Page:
Thursday, January 2, 2014

attempted visa runs

No flights from Flores fly directly to East Timor. Our only option was a mid-afternoon arrival in Kupang, Timor and rush to the consulate before the doors closed for the weekend. With a visa that we hoped to receive by Monday afternoon, we'd be able to take a 10-13 hour bus ride across the island to reach the border of East Timor before Tuesday night, when my Indonesian visa expired.

But when you travel on a whim, things don't generally work out as smoothly as you're hoping. At least in our case it didn't.  After haggling for a decent priced taxi from the Kupang airport, we arrived at the East Timor consulate after the doors were shut. Then, with kindness in his heart, and an extra dollar from our pockets, the driver took us to the Indonesian consulate so I could at least renew my visa. Except, in recent turn of events, what once was the consulate location was no longer. It happened to be in the vicinity of the airport, and there was no kindness left in him to take us back and forth from there for free. And, in all likelihood, it too would probably have shut its doors for the weekend by the time we arrived.

Instead we squeezed out the last bit of mileage from our willing funds and went in search of accommodations. The first location, boasting a swimming pool (that was empty) and a $25 dollar "steal" of a room, was anything but. At least for Asian standards. We passed. The second location, and the current TOP PICK in Lonely Planet was unsurprisingly full by our arrival time. We ended up settling on the third location: a $5 dollar hole in the wall. A hole in the wall we settled for precisely because it was $5 dollars.

The wifi, we were informed, was at their cafe - down the road and to the left, right on the waterfront.

We grabbed our laptops and plopped ourselves at a table with first class views of the waves that  crash against the cliffside we sat upon. But the waves weren't what my eyes were focused on. No, no. They were focused on an open bedroom. One with pristine walls and bed with a mattress that looked so inviting I was willing to give my very soul in order to sleep upon.

That's when Edwin entered the picture.  Edwin, a middle aged (a bit more than, actually) Indonesian who was a former actor, now with more money than he knows what to do with, was also the owner of the joint - and the hostel we were booked into as well.  He has quirkiest of personalities to go along with it.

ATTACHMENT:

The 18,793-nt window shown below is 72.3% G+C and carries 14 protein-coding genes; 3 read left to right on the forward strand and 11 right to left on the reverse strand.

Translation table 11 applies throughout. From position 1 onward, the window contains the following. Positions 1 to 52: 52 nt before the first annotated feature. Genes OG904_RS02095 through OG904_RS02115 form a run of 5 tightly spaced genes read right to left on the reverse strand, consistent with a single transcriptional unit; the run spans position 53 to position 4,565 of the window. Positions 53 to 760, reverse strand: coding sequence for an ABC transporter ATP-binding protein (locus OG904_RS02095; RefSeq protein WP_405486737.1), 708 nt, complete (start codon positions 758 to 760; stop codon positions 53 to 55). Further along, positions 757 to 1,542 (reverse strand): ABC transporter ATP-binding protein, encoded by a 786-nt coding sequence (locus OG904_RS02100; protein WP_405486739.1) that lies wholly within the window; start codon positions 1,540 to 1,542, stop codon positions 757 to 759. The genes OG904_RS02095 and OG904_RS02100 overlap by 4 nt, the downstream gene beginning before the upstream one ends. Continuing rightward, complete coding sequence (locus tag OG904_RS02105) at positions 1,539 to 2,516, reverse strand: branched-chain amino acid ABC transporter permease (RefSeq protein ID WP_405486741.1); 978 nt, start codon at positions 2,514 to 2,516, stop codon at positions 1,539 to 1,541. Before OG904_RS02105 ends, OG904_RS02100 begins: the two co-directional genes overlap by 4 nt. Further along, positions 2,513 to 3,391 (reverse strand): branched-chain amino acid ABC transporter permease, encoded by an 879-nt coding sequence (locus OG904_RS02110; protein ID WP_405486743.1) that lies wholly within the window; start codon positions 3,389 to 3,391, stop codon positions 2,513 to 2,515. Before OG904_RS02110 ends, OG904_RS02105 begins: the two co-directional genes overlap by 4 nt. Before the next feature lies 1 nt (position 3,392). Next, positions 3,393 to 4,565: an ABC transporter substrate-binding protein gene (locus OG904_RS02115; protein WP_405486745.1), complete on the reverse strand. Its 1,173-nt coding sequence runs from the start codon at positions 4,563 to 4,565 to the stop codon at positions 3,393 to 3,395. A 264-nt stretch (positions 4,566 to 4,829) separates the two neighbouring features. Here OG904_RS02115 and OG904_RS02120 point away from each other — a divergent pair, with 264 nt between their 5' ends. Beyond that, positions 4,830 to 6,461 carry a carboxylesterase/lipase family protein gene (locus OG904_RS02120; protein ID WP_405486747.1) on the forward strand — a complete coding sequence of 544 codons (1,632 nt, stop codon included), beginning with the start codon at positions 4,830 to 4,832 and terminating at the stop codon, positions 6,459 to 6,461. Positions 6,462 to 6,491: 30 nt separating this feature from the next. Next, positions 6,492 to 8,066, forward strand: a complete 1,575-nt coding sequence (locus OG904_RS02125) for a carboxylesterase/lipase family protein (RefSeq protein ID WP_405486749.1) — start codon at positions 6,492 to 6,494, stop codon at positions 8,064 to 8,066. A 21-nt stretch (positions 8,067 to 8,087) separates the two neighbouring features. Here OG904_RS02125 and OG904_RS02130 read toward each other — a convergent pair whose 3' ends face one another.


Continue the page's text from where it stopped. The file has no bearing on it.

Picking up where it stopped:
We chatted as he held onto an overpriced hammock, which he bought online from Mexico.

He was quick to say how much he paid for things. The mattress. The sheets upon the mattress, both made in America. The shower head that was made in Germany. And the list goes on.

I wanted in. I wanted in that moment. Looking at that room and thinking back on the one we were currently fated to had me in a slum of despair.

The room was new. Never used. The shutters were being placed on the window as we spoke. We asked how much it was, and to our astonishment, after the cost of everything he put into it, he said, "Ten dollars a night."  I looked at Esther as fast as she turned to look at me.

"Can we stay here tonight instead?" I asked.

"Well... you already paid for your room at the other building, and even though we're the same business, that money stays there," he explained. He has perfect English.

"What if we pay $5 dollars there and $5 here?" we asked.  I was even willing to lose the $5 dollars and fork out $10 more just to stay in the room by the sea.

He looked conflicted, but said it wasn't possible. Although, he added, we could move into the adjacent dorms the following night (which were new as well)- since room in question would be taken by then.

My face dropped. Sadness filled my eyes. And he stared at me once more, conflicted.

The hammock swung back and forth in his grip.

"Okay. You two can stay here tonight for free," he finally decided.

My face, and I'm sure Esther's as well, lit up. "Wait... what? We can pay the difference," we spit out.

But his mind was set. We raced back to 'the hole in the wall' to grab our things and check out.

We reveled in the joy of such an amazing room, with an even more amazing view, that we were given for free. And then realized we were hungry.

"Edwin," we asked, "where's the best place to get food around here?"

"Hmm..., what type of food do you want to eat?"

"Anything," came our response.

He said he'd order in, since he didn't feel like making anything from the kitchen.  A meal, which too, was offered for free.

1 comment:

Patti said...

What's that saying? "When God closes a door he opens a window?" In your case, it was another door!